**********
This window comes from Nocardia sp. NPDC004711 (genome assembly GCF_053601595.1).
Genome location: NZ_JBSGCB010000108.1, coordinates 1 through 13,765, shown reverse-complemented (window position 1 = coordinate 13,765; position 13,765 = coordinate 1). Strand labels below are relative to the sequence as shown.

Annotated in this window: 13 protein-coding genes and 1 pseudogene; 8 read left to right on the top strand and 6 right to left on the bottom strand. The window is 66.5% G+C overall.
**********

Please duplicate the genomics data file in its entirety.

This window comes from Nocardia sp. NPDC004711 (genome assembly GCF_053601595.1).
Genome location: NZ_JBSGCB010000108.1, coordinates 1 through 13,765, shown reverse-complemented (window position 1 = coordinate 13,765; position 13,765 = coordinate 1). Strand labels below are relative to the sequence as shown.

Annotated in this window: 13 protein-coding genes and 1 pseudogene; 8 read left to right on the top strand and 6 right to left on the bottom strand. The window is 66.5% G+C overall.